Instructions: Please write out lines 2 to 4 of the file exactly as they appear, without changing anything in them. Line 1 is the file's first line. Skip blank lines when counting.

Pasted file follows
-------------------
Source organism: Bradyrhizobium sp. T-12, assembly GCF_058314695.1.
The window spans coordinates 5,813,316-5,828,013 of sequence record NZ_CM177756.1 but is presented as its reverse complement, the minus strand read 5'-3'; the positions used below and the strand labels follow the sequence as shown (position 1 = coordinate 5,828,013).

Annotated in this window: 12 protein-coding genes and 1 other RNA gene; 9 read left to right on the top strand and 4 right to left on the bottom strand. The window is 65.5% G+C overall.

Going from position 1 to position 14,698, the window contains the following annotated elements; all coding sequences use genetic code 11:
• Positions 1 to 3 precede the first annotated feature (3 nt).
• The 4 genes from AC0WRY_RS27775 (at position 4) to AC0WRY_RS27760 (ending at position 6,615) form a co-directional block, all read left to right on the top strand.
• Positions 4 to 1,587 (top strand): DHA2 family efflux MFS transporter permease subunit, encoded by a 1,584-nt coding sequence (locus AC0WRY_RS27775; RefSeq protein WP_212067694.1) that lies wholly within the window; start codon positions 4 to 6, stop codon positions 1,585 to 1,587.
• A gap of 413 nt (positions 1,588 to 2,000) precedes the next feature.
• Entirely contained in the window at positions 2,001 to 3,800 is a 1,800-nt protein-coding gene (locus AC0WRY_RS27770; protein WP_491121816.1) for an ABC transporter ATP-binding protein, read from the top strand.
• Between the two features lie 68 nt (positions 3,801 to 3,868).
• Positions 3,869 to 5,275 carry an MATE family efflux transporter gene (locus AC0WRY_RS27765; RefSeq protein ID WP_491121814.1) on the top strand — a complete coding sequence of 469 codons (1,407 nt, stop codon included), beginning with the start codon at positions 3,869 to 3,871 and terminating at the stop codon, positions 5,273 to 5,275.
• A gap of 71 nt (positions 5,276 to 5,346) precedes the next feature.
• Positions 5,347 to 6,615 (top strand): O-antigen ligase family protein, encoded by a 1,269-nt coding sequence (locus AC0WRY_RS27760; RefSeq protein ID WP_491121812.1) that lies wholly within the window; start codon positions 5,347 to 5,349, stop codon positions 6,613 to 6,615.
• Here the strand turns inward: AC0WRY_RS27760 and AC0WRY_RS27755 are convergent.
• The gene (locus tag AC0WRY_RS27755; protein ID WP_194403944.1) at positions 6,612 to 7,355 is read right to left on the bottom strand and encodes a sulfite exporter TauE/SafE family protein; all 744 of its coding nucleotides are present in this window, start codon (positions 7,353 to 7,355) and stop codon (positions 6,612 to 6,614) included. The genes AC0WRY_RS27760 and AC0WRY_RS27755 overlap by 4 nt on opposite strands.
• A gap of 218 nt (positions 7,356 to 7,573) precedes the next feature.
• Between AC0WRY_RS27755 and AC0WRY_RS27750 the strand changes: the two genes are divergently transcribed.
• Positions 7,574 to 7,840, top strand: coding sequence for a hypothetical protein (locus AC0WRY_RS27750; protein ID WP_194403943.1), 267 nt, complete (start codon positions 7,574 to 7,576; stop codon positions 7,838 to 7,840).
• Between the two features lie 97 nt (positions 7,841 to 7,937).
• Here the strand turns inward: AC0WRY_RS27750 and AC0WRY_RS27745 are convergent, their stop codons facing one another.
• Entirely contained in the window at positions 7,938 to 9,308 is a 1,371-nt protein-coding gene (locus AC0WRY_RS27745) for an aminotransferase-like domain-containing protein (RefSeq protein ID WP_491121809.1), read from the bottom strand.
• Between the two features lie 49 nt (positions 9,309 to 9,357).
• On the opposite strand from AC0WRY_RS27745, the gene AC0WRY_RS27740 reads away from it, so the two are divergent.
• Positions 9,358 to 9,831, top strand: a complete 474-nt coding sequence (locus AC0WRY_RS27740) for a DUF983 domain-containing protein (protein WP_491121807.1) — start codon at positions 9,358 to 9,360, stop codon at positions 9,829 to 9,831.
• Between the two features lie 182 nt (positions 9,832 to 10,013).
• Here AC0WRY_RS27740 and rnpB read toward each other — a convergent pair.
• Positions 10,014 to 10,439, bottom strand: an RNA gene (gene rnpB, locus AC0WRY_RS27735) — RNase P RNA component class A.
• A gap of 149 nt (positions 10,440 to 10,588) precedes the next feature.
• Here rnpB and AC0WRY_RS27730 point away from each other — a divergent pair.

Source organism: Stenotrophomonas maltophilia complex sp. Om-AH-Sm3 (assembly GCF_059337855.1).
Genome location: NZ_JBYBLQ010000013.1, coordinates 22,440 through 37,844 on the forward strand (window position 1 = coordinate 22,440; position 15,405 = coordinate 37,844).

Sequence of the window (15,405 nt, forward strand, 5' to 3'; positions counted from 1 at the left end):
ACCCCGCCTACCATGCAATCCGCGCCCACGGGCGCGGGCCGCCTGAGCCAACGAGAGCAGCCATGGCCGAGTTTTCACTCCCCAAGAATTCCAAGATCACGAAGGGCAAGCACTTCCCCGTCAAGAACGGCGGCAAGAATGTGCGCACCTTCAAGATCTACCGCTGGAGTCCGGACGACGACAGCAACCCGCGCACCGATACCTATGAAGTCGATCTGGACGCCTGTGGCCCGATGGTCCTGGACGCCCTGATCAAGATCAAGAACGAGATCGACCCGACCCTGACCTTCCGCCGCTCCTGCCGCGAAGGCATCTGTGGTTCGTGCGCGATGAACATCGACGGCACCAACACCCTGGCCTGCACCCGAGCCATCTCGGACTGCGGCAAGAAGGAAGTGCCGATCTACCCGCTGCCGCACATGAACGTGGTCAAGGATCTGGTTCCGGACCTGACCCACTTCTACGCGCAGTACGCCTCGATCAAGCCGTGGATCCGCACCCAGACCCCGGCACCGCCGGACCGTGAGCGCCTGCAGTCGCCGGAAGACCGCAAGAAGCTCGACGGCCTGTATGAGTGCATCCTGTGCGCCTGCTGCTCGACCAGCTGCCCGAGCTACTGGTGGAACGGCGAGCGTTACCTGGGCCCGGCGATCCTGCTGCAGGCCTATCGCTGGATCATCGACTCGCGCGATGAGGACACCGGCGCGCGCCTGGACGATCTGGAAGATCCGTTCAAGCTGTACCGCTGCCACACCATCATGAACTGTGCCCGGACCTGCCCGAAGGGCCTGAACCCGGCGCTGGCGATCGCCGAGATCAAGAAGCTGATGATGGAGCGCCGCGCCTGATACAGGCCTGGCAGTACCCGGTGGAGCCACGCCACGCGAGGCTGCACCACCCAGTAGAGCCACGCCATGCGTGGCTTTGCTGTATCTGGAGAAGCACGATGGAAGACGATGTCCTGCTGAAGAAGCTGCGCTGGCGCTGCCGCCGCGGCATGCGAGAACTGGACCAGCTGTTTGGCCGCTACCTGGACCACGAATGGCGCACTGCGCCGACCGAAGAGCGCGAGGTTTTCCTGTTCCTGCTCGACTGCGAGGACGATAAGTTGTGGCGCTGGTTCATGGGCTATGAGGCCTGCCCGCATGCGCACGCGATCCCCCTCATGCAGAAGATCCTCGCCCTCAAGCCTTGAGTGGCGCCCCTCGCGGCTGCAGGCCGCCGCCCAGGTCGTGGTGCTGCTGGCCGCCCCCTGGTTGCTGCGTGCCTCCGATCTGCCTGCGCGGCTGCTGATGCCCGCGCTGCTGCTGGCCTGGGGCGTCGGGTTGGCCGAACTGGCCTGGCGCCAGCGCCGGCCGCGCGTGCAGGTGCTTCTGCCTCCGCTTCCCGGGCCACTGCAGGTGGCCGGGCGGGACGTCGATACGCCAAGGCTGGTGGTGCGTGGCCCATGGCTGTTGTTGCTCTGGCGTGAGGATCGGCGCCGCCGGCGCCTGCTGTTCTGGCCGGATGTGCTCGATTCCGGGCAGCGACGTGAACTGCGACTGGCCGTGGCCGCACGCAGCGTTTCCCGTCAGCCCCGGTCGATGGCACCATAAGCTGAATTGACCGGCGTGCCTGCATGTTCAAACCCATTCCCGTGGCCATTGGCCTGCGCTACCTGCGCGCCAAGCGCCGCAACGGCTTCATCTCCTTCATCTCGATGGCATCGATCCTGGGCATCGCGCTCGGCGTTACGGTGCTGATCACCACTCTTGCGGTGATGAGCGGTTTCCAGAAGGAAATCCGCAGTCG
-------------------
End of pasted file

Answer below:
The window spans coordinates 5,813,316-5,828,013 of sequence record NZ_CM177756.1 but is presented as its reverse complement, the minus strand read 5'-3'; the positions used below and the strand labels follow the sequence as shown (position 1 = coordinate 5,828,013).

Annotated in this window: 12 protein-coding genes and 1 other RNA gene; 9 read left to right on the top strand and 4 right to left on the bottom strand. The window is 65.5% G+C overall.

Going from position 1 to position 14,698, the window contains the following annotated elements; all coding sequences use genetic code 11: